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Bisbee daily review. (Bisbee, Ariz.) 1901-1971, January 29, 1913, Image 1

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Persistent link: http://chroniclingamerica.loc.gov/lccn/sn84024827/1913-01-29/ed-1/seq-1/

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Democrats Plan Introduc
tion of Revenue Raising
Measure at Cornjng Spe
!; .
cial Session Conqress
Ratification may
soon be expected
Cannot Come Before April
But an Alternative Plan
Is Considered So That the
Tariff May Be Cut
The'feature of the larlff revision pro
gram of the extra session of congress
may be the raisins or S1O0.0OO.U0O
from an Income tax, including a cor
)K)ratlon tax.
' Representative Hull, of Tennessee,
a democratic member of the commit
tee on ways and means, who has be-in
active In Income tax problems, plans
to introduce a bill which would pro
vlde such a source of revenue. This
will be considered by the committee
in connection with the contemplated
early ratification of the constitutional
amendment to sanction income tax
legislation. Of the necessary num
ber of states required for ratification,
only? two are lacking. Hull expects
iheseto be drawn from New Jersey.
"Wyoming, New Mexico or WVst Vir
ginia, andpossibly Florida, whose W-is!atiir,-houever.
will noLmeel until
Have Alternative Plans
The democratic majority In the com
inlttH favors the income tax. but in
the event of failure of ratificatlou. will
renew the excise tax plan as an ex
tension of the present corporation tax
The committee finished today the
bearings on wool and it is likely that
trie plan embodied in the two pre
vious democratic wool bills will be in
dlsturbed. This is true of all so call
ed "fighting" schedules, on which the
democrats went on record at this con
gress. Wool, cotton, metal, chemical,
sugar and farmers will be on the tree
list, so far as democratic leaders now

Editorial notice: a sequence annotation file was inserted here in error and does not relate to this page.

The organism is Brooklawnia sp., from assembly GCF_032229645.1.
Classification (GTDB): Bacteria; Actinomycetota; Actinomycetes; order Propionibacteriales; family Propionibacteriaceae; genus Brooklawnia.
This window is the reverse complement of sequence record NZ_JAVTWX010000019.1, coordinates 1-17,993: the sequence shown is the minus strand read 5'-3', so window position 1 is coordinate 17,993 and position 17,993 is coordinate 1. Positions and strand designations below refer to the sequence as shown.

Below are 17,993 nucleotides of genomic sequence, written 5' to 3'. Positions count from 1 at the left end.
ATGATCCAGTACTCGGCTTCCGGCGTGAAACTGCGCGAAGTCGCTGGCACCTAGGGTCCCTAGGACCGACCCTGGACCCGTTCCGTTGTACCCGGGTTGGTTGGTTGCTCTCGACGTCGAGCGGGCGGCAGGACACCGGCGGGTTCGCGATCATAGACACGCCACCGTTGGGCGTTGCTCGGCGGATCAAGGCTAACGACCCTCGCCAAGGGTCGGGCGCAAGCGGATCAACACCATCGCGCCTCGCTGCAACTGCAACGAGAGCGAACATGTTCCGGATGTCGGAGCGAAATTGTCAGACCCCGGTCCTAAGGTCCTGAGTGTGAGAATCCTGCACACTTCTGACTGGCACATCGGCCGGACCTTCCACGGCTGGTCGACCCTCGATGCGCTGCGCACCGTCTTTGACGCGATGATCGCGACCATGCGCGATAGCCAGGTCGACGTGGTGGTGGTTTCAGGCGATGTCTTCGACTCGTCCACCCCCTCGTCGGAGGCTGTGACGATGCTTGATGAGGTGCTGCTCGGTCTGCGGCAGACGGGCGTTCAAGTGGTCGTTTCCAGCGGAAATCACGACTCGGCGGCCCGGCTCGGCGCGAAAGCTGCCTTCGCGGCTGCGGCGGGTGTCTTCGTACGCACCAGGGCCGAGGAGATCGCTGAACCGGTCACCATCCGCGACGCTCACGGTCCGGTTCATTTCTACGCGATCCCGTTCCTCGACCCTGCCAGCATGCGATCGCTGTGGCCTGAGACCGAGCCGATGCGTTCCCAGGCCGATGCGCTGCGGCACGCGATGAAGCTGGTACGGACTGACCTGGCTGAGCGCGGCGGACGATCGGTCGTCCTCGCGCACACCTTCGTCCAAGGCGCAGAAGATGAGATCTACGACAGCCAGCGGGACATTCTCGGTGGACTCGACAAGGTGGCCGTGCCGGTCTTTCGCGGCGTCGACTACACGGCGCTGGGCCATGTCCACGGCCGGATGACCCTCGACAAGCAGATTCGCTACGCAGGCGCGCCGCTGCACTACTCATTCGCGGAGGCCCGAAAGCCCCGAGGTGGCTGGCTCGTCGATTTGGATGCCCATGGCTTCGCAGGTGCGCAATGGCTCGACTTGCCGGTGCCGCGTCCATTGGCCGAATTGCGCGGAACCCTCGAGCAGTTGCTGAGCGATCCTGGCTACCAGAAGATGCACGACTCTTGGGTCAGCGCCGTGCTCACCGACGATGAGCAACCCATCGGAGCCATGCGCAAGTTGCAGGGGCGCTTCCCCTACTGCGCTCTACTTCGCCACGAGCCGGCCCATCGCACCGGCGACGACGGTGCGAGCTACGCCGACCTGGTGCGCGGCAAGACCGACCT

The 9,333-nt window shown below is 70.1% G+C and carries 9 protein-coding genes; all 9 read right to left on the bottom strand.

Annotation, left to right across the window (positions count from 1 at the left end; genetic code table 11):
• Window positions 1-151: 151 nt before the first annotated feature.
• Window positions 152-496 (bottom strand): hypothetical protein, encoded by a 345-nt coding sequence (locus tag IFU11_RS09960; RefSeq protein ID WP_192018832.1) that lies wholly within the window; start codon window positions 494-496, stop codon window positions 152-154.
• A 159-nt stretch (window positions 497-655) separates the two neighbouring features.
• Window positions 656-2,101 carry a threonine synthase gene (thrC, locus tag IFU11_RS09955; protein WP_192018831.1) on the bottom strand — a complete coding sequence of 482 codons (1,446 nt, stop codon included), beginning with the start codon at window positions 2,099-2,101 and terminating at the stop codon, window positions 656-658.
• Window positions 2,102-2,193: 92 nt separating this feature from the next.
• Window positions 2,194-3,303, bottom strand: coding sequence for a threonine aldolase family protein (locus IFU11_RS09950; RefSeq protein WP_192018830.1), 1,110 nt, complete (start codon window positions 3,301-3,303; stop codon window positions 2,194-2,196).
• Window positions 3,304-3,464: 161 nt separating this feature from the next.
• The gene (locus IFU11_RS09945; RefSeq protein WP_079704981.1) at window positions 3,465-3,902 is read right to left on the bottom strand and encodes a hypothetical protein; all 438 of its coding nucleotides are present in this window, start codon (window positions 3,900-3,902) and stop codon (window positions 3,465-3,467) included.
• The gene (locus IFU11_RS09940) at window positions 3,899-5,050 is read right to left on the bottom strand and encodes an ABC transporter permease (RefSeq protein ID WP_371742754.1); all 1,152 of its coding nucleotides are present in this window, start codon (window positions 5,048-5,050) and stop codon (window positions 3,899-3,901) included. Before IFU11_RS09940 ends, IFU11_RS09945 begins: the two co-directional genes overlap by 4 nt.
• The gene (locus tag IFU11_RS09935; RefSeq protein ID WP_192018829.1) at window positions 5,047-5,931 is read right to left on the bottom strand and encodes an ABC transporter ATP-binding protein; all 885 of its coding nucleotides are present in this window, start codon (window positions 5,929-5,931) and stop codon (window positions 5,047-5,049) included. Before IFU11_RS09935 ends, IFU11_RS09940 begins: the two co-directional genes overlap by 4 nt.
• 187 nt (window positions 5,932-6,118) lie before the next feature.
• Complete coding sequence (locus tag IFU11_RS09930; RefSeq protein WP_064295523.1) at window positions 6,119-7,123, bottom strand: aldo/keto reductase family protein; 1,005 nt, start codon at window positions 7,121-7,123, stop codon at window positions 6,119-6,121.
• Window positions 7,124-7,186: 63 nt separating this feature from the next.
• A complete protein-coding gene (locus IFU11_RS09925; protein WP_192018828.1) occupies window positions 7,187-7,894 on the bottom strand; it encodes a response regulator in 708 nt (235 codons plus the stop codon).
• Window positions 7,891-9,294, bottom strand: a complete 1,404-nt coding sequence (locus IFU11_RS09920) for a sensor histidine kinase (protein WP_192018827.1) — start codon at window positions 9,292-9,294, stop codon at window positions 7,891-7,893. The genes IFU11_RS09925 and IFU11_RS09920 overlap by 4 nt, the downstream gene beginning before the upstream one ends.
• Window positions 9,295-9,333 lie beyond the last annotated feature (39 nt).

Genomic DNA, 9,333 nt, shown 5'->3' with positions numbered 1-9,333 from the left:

foresee. The last fourteen schedules,
"sundries,"" will be taken up tomor
row. aoi occurs
Strikers and Deputies
r- .
tie and Innocent Ones
Are Injured
PITTSIJURG, Pa., Jan. 28.-Deputy
sherlffs and strikers from the Rankin
plant of the American Steel Wire com
liany, a subsidiary of the United
States Steel corporation, clashed to
night. One man was killed and twelve
were Injured, several fatally. No
trikers were Injured, so far as can be
learned. - Among the injured are sev
eral women and a six months old
The deputies and strikers collided
la -Hawkins avenue, one of the prin
cipal streets of Rankin I)orou;h.
which adjoins this city. The county
officers, armed 'with revolvers and
rines, and the strikers armed with re
volvers and stones, battled for one
hour within an area of two street
squares. The rioting and shootlns
ended when the deputies retreated .a
slde of the mill enclosure.
Rankin, the scene of the riot is al
most directly across the Monongabeiia
river from Homestead, where the
great steel riots of 1892 occurred. The
trouble tonight is the f'.rst serious mill
riot since that time.
Strikers numbering 300 held a meet
ing late today In the public hall to
consider the situation. When thev
left the ball, they separated Into small
groups an3 -calked. io"TS. H!i"iii
avenue. About the same time eighty
deputies, headed by Sheriff Druff. of
Burgess. J. Kox Milllgan. of Rankin,
and Chief of Police Harnett, left the
wire mill and marched toward Haw
kins avenue. The two forces met and
stopped. A coal wagon passed, the
negro driver yelling lustily at his
mules. Some one picked up a piece
of coal from the wagon and threw it
in the crowd of strikers and within a
moment the. riot was on.
NKW YORK. N. Y, Jan, 28. Cop
per dull, electrolytic 16.50. Exports
this month 21.050 tana. London cop
per steady
Who's Most Beautiful Suffraget? This Is